October 08, 2014
3 min read

Modified gene therapy shows promise in SCID-X1

You've successfully added to your alerts. You will receive an email when new content is published.

Click Here to Manage Email Alerts

We were unable to process your request. Please try again later. If you continue to have this issue please contact customerservice@slackinc.com.

A majority of boys with X-linked severe combined immunodeficiency experienced T-cell recovery and infection clearance after undergoing gene therapy with a self-inactivating gamma-retrovirus vector, according to study results.

Salima Hacein-Bey-Abina, PharmD, PhD, of the department of biotherapy at Hôpital Necker – Enfants Malades in Paris, and colleagues sought to modify a Moloney murine leukemia virus-based gamma-retrovirus vector that expressed interleukin-2 receptor gamma-chain complementary DNA.

In a previous analysis, the retrovirus effectively restored immunity in patients with X-linked severe combined immunodeficiency (SCID-X1); however, a quarter of patients developed vector-induced leukemia.

Hacein-Bey-Abina and colleagues thus evaluated a modified, self-inactivating gamma-retrovirus vector in nine boys with SCID-X1. The boys received an infusion of autologous bone marrow–derived CD34+ cells transduced with the self-inactivating gamma-retrovirus vector. Median age at the time of infusion was 8 months.

Eight patients were alive at a median follow-up of 29.1 months (range, 12.1 to 38.7). One patient died 4 months after infusion due to a preexisting adenovirus infection.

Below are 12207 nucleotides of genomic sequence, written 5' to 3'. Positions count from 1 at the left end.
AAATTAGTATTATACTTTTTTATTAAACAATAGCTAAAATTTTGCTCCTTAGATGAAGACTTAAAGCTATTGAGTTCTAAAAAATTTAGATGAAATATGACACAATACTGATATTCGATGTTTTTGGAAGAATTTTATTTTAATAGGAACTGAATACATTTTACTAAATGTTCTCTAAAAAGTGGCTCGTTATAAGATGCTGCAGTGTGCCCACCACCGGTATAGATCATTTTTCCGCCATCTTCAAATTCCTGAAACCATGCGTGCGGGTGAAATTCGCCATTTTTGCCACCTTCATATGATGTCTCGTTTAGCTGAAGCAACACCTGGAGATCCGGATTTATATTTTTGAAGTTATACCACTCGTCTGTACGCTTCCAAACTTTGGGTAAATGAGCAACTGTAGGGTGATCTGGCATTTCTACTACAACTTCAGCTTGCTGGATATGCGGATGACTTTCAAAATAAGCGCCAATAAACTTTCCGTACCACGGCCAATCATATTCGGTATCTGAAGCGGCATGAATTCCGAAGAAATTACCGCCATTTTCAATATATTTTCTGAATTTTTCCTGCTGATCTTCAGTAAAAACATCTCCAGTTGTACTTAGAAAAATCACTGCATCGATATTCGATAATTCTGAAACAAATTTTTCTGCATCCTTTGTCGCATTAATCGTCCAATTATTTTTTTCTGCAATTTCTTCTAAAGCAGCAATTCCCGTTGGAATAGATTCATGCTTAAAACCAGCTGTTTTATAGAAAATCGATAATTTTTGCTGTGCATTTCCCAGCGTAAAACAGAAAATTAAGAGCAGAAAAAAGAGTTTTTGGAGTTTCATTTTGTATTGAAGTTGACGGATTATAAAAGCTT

One patient had no evidence of gene marking after treatment and underwent an umbilical-cord–blood transplant. The remaining seven patients exhibited gene marking in T cells and their T-cell proliferation returned to the normal range, leading to infection resolution. Six of these patients also had CD3+, CD4+ and CD8+ T-cell recovery.

Researchers noted the T-cell reconstitution demonstrated in this analysis was similar to the previous gamma-retrovirus vector results 6 months (P=.39) and 1 year (P=.28) after therapy.

No patients in the trial had developed leukemia by the time of the analysis.

“The self-inactivating gamma-retrovirus vector was compatible with high-titer vector production in a clinical setting, with good transduction efficiencies overall, leading to transgene expression that restored immunity in the majority of patients treated in this trial,” Hacein-Bey-Abina and colleagues wrote. “Specifically, we found that a modified gamma-retrovirus vector retained efficacy in the treatment of SCID-X1 through the generation of a functional polyclonal T-cell repertoire.”

Disclosure: See the study for a list of the researchers’ relevant financial disclosures.